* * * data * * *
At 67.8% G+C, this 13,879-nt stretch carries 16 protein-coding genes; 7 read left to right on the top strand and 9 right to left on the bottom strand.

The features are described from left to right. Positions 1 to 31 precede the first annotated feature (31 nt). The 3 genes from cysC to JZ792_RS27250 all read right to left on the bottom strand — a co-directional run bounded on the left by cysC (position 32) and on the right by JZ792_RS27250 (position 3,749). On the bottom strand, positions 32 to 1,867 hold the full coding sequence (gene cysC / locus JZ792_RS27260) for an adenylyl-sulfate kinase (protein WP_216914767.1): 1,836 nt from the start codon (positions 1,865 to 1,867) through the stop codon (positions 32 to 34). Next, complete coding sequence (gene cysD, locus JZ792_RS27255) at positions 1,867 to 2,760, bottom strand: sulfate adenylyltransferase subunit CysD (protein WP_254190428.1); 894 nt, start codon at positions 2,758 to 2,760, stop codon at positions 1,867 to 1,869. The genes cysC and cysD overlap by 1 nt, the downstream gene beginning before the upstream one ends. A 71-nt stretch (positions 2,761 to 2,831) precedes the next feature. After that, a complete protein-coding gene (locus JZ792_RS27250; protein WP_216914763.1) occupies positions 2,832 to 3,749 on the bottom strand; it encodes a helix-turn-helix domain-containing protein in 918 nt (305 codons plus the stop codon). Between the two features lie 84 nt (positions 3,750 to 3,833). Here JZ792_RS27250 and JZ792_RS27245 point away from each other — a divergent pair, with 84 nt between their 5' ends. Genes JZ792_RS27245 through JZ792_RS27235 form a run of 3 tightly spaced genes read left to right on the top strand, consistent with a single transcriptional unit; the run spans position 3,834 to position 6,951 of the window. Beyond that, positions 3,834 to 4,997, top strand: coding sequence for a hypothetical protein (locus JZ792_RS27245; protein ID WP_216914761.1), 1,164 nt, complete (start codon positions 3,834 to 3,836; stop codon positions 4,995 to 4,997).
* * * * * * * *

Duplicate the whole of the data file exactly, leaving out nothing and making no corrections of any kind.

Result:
At 67.8% G+C, this 13,879-nt stretch carries 16 protein-coding genes; 7 read left to right on the top strand and 9 right to left on the bottom strand.

The features are described from left to right. Positions 1 to 31 precede the first annotated feature (31 nt). The 3 genes from cysC to JZ792_RS27250 all read right to left on the bottom strand — a co-directional run bounded on the left by cysC (position 32) and on the right by JZ792_RS27250 (position 3,749). On the bottom strand, positions 32 to 1,867 hold the full coding sequence (gene cysC / locus JZ792_RS27260) for an adenylyl-sulfate kinase (protein WP_216914767.1): 1,836 nt from the start codon (positions 1,865 to 1,867) through the stop codon (positions 32 to 34). Next, complete coding sequence (gene cysD, locus JZ792_RS27255) at positions 1,867 to 2,760, bottom strand: sulfate adenylyltransferase subunit CysD (protein WP_254190428.1); 894 nt, start codon at positions 2,758 to 2,760, stop codon at positions 1,867 to 1,869. The genes cysC and cysD overlap by 1 nt, the downstream gene beginning before the upstream one ends. A 71-nt stretch (positions 2,761 to 2,831) precedes the next feature. After that, a complete protein-coding gene (locus JZ792_RS27250; protein WP_216914763.1) occupies positions 2,832 to 3,749 on the bottom strand; it encodes a helix-turn-helix domain-containing protein in 918 nt (305 codons plus the stop codon). Between the two features lie 84 nt (positions 3,750 to 3,833). Here JZ792_RS27250 and JZ792_RS27245 point away from each other — a divergent pair, with 84 nt between their 5' ends. Genes JZ792_RS27245 through JZ792_RS27235 form a run of 3 tightly spaced genes read left to right on the top strand, consistent with a single transcriptional unit; the run spans position 3,834 to position 6,951 of the window. Beyond that, positions 3,834 to 4,997, top strand: coding sequence for a hypothetical protein (locus JZ792_RS27245; protein ID WP_216914761.1), 1,164 nt, complete (start codon positions 3,834 to 3,836; stop codon positions 4,995 to 4,997).